Chairman Powell has been pressured for months by President Trump to continue slashing interest rates to help goose the American economy and keep North American stock markets on the boil.  

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Economics

Thursday, October 31, 2019

How Trump Tariff Trade Wars Worsen US Trade Deficit / Economics / Protectionism

By: Dan_Steinbock

Since 2018, Trump's trade wars have made US trade deficit only worse, while hurting the poorest economies the most and penalizing global prospects.

According to the new IMF outlook, global growth is forecast at 3.0% for 2019. That’s the lowest since the global crisis of 2008-9. The decline is largely due to the US tariff wars, which have contributed to the projected slowdown in the US and China.

Due to the global slowdown, world growth prospects now hover at levels where they were last amid the darkest moments of 2008/9.

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Economics

Thursday, October 31, 2019

BEA Reports US Economy Grew by 1.93% GDP Q3 2019 / Economics / US Economy

By: CMI

In their first (preliminary) estimate of the US GDP for the third quarter of 2019, the Bureau of Economic Analysis (BEA) reported that the US economy was growing at a +1.93% annual rate, down -0.08 percentage points (pp) from the prior quarter.

The minor change in the headline masked a material weakening in the growth of consumer spending. The growth rate for aggregate consumer spending on goods and services was reported to be over 1% lower (-1.10pp) than in the prior quarter. The growth of governmental spending (Federal, state and local) also weakened by about half of that amount. But largely offsetting those negative impacts on the headline number were soaring inventories and exports.

Annualized household disposable income was reported to be $253 higher than in the prior quarter, and the household savings rate was reported to be 8.1%, up 0.1pp from the prior quarter.

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Economics

Wednesday, October 30, 2019

2 %: A Magic Number or an Obsession? / Economics / Inflation

By: Submissions

Arf Badeckandy writes: Inflation Targeting (IT) was first adopted in New Zealand in 1990 with a primary goal of price stability. They were going through years of high inflation and slow growth. Initially, they set a target of between 0 to 2 percent. In 1991, the Inflation rate was down to 2.60% from 6.10%. Although there is a cost of disinflation and the Real GDP fell, it recovered. As of August 2019, there are about 71 Central Banks which has adopted an IT Monetary Policy. It can be seen that the authorities are most likely to adopt this policy when their inflation rate is high – to bring it down. Argentina adopted IT in 2016 while the inflation rate was 35.5%, Uganda in 2011 with an inflation rate between 16%-17 %.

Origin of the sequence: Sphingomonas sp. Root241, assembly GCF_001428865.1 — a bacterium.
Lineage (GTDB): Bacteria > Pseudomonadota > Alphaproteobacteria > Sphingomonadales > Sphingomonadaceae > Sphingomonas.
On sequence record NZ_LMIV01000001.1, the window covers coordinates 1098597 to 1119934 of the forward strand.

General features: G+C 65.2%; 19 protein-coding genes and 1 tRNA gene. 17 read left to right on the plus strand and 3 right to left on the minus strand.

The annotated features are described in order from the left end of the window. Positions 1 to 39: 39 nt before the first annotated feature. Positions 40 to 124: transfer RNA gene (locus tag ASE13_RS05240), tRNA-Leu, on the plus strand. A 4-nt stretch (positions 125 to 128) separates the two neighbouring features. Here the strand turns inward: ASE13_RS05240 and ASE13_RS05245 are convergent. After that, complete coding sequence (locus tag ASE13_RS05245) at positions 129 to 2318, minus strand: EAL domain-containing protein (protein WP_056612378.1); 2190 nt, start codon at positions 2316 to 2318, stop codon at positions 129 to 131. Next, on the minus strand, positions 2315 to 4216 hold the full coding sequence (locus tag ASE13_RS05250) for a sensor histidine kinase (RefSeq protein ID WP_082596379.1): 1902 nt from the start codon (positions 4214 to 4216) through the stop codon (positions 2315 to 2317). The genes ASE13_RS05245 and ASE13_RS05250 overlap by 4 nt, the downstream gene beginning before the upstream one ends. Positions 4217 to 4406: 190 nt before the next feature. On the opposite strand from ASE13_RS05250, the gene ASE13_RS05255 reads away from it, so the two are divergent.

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Economics

Friday, October 25, 2019

The Mystery of China’s Third-Quarter Growth - Resilience or Gloom? / Economics / China Economy

By: Dan_Steinbock

Despite trade wars and geopolitics, Chinese economic growth shows resilience. So why is there a deep gap between the third-quarter data and gloomy international headlines?

After the release of third-quarter data, The Wall Street Journal headline sounded a warning: “China’s economic growth slowest in decades.” CNN seconded: “China’s economic growth drops to lowest level since 1992.” Reuters extended the timeline: “China’s GDP growth grinds to near 30-year low as tariffs hit production.”

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Economics

Tuesday, October 22, 2019

U-Turn or Perfect Storm? Globalization at Crossroads / Economics / Global Economy

By: Dan_Steinbock

Only 12 years ago, globalization peaked. Today, it is in the doldrums and the Trump trade wars have nullified the recovery. We are at a crossroads, where globalization may further stagnate or fall apart.

According to the new IMF outlook, global growth is forecast at 3.0% for 2019. That’s the lowest since the global crisis of 2008-9. It is largely due to the US tariff wars, which have contributed to the projected slowdown in the US and China.